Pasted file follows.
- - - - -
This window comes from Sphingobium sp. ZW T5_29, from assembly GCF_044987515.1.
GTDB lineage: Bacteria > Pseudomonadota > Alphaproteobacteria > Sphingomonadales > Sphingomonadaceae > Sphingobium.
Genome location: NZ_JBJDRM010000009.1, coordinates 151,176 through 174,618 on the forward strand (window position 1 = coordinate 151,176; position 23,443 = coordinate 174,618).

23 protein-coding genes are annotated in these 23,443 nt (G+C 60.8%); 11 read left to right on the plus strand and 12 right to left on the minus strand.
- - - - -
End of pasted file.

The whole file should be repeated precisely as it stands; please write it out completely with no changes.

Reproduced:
This window comes from Sphingobium sp. ZW T5_29, from assembly GCF_044987515.1.
GTDB lineage: Bacteria > Pseudomonadota > Alphaproteobacteria > Sphingomonadales > Sphingomonadaceae > Sphingobium.
Genome location: NZ_JBJDRM010000009.1, coordinates 151,176 through 174,618 on the forward strand (window position 1 = coordinate 151,176; position 23,443 = coordinate 174,618).

23 protein-coding genes are annotated in these 23,443 nt (G+C 60.8%); 11 read left to right on the plus strand and 12 right to left on the minus strand.